Why did the contracting out of public libraries cause such a passionate debate, when contracting out of other public services such as garbage collecting did not ?
Garbage collecting is a very important public service in a civilised society. And if not properly operated it will immediately cause damage.
The explanation probably is that there is a principal difference between garbage collecting and public libraries. There exists a very strong feeling, not only among the profession but also among citizens, that some institutions ought to be run as public institutions.(Operated by the people for the people) In addition very few would find it a good idea to contract out the National Defence.
The public library is a part of a democratic society and profit should not be made on their maintenance. In the mind of people and of librarians the public library run as a public institution is a symbol for a democratic society.
It is thus probable that, as management and operative form for public libraries, contracting out will be of interest only as subject for discussion and will hardly leave any trace in the constant development of public library activities.
Borrowed time ? The future of Public Libraries in the UK. June 1993. Comedia, The Round, Bournes Green, Near Stroud, Glostershire GL6 7NL.
Bostedt, G., Bibliotek pa entreprenad, Kommunmedborgarna och biblioteksverksamheten i Are kommun en studie av forandrade kommunala verksamhetsformer, Sundsvall: Mitthgskolan. 1995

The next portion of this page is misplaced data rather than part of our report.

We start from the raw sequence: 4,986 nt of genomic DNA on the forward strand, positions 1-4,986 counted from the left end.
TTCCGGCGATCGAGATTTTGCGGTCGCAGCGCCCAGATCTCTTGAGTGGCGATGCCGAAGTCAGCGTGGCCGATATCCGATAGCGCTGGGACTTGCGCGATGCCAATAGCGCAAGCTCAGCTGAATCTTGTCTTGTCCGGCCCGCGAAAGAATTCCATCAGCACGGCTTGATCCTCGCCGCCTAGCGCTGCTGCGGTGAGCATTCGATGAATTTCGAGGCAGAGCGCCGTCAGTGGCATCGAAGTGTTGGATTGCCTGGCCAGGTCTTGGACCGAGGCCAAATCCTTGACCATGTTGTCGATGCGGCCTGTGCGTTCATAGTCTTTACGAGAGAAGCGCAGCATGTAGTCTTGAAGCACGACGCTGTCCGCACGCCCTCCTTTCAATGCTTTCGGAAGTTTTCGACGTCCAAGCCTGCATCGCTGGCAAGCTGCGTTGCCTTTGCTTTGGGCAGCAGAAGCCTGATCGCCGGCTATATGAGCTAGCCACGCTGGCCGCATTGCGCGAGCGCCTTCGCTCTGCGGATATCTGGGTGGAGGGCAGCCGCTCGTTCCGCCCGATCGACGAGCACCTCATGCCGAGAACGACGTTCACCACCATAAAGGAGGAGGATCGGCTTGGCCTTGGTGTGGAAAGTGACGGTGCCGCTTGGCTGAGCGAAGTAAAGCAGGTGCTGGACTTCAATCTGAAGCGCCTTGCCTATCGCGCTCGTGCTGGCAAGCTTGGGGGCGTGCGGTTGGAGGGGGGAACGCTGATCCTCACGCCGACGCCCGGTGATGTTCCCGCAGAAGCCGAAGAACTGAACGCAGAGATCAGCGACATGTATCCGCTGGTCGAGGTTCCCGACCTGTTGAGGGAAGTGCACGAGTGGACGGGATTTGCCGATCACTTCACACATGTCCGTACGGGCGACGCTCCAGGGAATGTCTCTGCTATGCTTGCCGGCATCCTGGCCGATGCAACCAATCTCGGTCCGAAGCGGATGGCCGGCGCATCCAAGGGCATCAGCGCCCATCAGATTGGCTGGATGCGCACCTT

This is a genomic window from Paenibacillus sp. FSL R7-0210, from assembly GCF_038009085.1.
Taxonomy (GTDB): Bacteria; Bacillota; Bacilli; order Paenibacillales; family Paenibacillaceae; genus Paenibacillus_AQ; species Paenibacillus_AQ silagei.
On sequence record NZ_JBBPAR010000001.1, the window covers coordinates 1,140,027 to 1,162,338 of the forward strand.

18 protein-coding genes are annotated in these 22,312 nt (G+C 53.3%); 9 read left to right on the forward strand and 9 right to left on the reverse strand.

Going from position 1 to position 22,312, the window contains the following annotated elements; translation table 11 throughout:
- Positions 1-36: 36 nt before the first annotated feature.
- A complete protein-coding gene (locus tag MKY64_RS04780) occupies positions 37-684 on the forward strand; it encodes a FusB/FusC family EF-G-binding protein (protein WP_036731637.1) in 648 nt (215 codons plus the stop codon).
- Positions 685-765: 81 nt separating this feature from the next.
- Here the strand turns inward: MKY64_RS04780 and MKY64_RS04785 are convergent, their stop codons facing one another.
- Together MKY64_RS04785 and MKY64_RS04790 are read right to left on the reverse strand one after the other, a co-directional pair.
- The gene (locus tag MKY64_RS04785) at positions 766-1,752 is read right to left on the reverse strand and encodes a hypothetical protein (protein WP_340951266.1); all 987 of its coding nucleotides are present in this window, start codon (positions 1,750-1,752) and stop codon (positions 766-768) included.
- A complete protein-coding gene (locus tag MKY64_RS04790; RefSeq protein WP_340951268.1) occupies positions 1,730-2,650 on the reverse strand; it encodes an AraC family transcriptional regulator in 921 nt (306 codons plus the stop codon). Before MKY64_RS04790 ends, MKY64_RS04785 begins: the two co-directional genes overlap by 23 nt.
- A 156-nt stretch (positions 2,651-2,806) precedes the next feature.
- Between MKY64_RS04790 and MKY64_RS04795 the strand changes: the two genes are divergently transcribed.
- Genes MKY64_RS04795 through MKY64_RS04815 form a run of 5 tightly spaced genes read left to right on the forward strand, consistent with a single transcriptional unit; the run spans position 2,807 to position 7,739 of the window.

Contracting Out in Public Libraries. DHN Study. Report by KPMG and CPI. February 1995. The earned income of public library authorities; report on a study for the Office of Arts and Libraries by Capital Planning Information Limited. 1991.
Entreprenad till vilket pris ? En studie i alternativa driftsformer vid folkbiblioteken. Rapport fran Statens Kulturrad 1994:1.
Freden, Nils. Swedish Public Libraries Reorganise Experiments with changed Forms of Management. SPLQ n. 2 1993.
Lonnerblad, Bengt. Contracting out an alternative for Public Libraries ? SPLQ n. 2 1993.
Maurois, Andr. Public Libraries and their Mission. Paris, UNESCO, 1961.
Review of the Public Library Service in England and Wales; for the Department of National Heritage. ASLIB Report. 1995.
Thomas, Barbro. UNESCO Public Library Manifesto. Paper presented at the IFLA General Conference 1992. Thomas, Barbro. Public Responsibility for Public Libraries. Paper presented at the IFLA Seminar, August 1993, Guimaraes, Portugal.